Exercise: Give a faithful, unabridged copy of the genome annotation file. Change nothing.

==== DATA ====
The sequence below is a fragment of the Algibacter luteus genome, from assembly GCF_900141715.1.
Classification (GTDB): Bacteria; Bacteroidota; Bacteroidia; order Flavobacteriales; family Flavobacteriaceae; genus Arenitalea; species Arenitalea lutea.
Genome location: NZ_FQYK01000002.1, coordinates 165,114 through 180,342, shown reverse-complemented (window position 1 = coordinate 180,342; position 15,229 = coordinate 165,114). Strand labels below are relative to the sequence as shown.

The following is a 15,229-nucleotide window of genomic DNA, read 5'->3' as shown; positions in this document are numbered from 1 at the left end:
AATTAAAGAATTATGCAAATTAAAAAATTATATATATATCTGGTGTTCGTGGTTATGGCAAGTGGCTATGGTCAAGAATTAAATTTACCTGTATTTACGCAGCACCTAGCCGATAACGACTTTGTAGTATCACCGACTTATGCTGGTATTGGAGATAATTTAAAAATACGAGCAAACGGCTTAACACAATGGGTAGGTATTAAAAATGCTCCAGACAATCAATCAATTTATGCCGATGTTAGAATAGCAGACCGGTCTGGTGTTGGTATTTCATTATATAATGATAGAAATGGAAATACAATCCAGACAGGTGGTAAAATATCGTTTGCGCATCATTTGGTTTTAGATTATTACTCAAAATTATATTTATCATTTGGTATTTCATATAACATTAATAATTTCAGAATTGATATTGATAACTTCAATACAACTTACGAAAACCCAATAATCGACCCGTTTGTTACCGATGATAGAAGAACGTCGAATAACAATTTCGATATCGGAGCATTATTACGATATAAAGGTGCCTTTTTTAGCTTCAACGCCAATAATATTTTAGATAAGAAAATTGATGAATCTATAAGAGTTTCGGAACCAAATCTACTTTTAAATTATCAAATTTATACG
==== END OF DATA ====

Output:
The sequence below is a fragment of the Algibacter luteus genome, from assembly GCF_900141715.1.
Classification (GTDB): Bacteria; Bacteroidota; Bacteroidia; order Flavobacteriales; family Flavobacteriaceae; genus Arenitalea; species Arenitalea lutea.
Genome location: NZ_FQYK01000002.1, coordinates 165,114 through 180,342, shown reverse-complemented (window position 1 = coordinate 180,342; position 15,229 = coordinate 165,114). Strand labels below are relative to the sequence as shown.

The following is a 15,229-nucleotide window of genomic DNA, read 5'->3' as shown; positions in this document are numbered from 1 at the left end:
AATTAAAGAATTATGCAAATTAAAAAATTATATATATATCTGGTGTTCGTGGTTATGGCAAGTGGCTATGGTCAAGAATTAAATTTACCTGTATTTACGCAGCACCTAGCCGATAACGACTTTGTAGTATCACCGACTTATGCTGGTATTGGAGATAATTTAAAAATACGAGCAAACGGCTTAACACAATGGGTAGGTATTAAAAATGCTCCAGACAATCAATCAATTTATGCCGATGTTAGAATAGCAGACCGGTCTGGTGTTGGTATTTCATTATATAATGATAGAAATGGAAATACAATCCAGACAGGTGGTAAAATATCGTTTGCGCATCATTTGGTTTTAGATTATTACTCAAAATTATATTTATCATTTGGTATTTCATATAACATTAATAATTTCAGAATTGATATTGATAACTTCAATACAACTTACGAAAACCCAATAATCGACCCGTTTGTTACCGATGATAGAAGAACGTCGAATAACAATTTCGATATCGGAGCATTATTACGATATAAAGGTGCCTTTTTTAGCTTCAACGCCAATAATATTTTAGATAAGAAAATTGATGAATCTATAAGAGTTTCGGAACCAAATCTACTTTTAAATTATCAAATTTATACG